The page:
“This new index gives a clear view into the weight each firm gives to its visibility on the Internet, as well as the effectiveness of the effort,” said Paul Gladen, founder and president of Muzeview. “Some firms, such as Morrison & Foerster and WilmerHale, are showing a good profile on industry blogs, which means their Web strategy is paying off in terms of getting the firm discussed among the online legal community.”
The number one firm on the web is apparently Jones Day:
The Index, released today, shows a number one ranking for Jones Day, the Cleveland, OH-based firm with 2,204 lawyers, by no means the largest. DLA Piper and Baker & McKenzie, the two largest US law firms in terms of 2007 revenue and number of lawyers, ranked third and fourth respectively.
Even though the rankings take into account the number of times firms are mentioned on “industry related blogs,” Cadwalader doesn’t crack the top 25. Maybe the perception of some of the CWT defenders doesn’t match reality?
Check out the top 25 after the jump and see if your firm is one that people like to talk about.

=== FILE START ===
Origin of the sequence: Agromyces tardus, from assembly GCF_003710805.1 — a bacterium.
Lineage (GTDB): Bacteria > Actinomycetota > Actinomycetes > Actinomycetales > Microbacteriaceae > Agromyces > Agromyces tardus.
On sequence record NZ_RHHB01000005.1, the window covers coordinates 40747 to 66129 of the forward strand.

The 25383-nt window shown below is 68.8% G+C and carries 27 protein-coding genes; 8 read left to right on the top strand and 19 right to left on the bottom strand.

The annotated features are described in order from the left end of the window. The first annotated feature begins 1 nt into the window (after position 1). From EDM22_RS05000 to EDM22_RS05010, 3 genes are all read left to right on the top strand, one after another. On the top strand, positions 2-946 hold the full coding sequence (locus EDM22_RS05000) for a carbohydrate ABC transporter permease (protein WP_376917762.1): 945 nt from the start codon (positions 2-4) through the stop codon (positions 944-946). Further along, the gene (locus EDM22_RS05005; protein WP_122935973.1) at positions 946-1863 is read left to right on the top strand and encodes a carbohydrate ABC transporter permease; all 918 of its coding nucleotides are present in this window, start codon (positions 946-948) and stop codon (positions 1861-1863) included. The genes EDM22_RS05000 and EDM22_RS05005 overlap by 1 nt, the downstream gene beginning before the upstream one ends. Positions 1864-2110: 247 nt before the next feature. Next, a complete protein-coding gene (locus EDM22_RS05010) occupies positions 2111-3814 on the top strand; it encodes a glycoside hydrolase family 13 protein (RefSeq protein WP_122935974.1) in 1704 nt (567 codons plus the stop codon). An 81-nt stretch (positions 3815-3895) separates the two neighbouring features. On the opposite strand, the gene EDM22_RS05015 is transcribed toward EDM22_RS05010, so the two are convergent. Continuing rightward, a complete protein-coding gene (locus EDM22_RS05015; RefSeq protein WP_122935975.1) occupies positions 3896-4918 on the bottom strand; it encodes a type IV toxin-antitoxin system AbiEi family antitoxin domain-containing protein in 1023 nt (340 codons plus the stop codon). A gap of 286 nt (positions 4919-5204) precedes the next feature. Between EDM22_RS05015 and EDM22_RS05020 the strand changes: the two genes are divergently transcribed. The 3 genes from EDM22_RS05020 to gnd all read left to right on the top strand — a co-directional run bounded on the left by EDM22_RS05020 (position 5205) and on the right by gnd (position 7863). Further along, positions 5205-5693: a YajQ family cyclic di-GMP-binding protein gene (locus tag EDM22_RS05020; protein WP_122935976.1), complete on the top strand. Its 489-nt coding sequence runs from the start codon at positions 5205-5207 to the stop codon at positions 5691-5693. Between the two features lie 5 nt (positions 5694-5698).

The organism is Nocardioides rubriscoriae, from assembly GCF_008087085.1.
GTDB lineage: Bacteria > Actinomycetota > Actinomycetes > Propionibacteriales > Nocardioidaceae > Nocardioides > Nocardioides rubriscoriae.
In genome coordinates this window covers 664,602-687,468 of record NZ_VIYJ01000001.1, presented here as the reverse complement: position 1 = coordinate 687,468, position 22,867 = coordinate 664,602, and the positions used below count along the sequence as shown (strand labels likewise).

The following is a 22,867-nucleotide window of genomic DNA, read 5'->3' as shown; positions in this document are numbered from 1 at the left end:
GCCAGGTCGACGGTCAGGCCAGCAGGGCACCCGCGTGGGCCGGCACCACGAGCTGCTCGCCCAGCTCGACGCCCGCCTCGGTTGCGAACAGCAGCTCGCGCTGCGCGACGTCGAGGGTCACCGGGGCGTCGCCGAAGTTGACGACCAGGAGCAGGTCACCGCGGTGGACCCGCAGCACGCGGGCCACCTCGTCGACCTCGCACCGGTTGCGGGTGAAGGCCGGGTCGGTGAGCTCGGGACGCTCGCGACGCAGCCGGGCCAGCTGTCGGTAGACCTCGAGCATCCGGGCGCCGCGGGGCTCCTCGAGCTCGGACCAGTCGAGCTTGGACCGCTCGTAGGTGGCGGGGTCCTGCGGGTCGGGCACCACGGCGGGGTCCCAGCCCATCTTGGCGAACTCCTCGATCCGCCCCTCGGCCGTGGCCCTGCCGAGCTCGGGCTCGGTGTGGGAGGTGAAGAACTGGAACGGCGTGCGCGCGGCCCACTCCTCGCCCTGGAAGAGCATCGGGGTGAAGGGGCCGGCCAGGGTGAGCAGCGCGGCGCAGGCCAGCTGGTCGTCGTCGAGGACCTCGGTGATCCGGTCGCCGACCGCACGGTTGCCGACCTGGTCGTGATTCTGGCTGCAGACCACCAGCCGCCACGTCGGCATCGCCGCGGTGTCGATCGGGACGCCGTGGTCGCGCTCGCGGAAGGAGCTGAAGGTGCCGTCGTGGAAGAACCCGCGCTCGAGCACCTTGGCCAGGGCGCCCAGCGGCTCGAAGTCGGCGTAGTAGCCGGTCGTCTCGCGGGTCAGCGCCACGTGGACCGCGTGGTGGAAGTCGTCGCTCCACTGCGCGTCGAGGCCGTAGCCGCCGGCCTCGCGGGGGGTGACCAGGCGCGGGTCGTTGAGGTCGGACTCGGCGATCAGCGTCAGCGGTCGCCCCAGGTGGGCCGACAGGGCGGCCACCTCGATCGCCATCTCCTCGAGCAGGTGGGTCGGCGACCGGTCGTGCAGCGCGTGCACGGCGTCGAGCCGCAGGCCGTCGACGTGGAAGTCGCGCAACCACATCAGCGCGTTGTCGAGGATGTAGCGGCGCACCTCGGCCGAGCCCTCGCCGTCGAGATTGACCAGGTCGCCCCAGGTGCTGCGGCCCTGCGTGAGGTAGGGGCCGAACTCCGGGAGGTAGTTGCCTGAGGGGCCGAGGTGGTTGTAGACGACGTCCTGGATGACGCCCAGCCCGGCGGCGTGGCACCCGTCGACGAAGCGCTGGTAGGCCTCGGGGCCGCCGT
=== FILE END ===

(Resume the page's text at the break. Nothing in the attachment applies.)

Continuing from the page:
The table below compares your 2007 hours and predictions for 2008 (from our November survey) with the actual experience you reported on Monday.
Results: How many hours did you bill in 2007 and 2008?
Less than 1600
1600 – 1699
1700 – 1799
1800 – 1899
1900 – 1999
2000 – 2100
2100 – 2199
2200 – 2299
2300 – 2399
Back in 2007, roughly 70% of respondents billed at least 2000 hours last year (not counting associates with stub years), with over a third billing at least 2200. And over 11% — almost one in eight associates — were in the 2400+ zone.
But by November, almost 20% of associates thought they would fall short of 1800 hours for 2008. Even so, less than 8% feared they would not make 1600. And roughly 56% of associates still expected to hit at least 2000 hours in 2008. More than a fifth of respondents thought they would even reach 2200.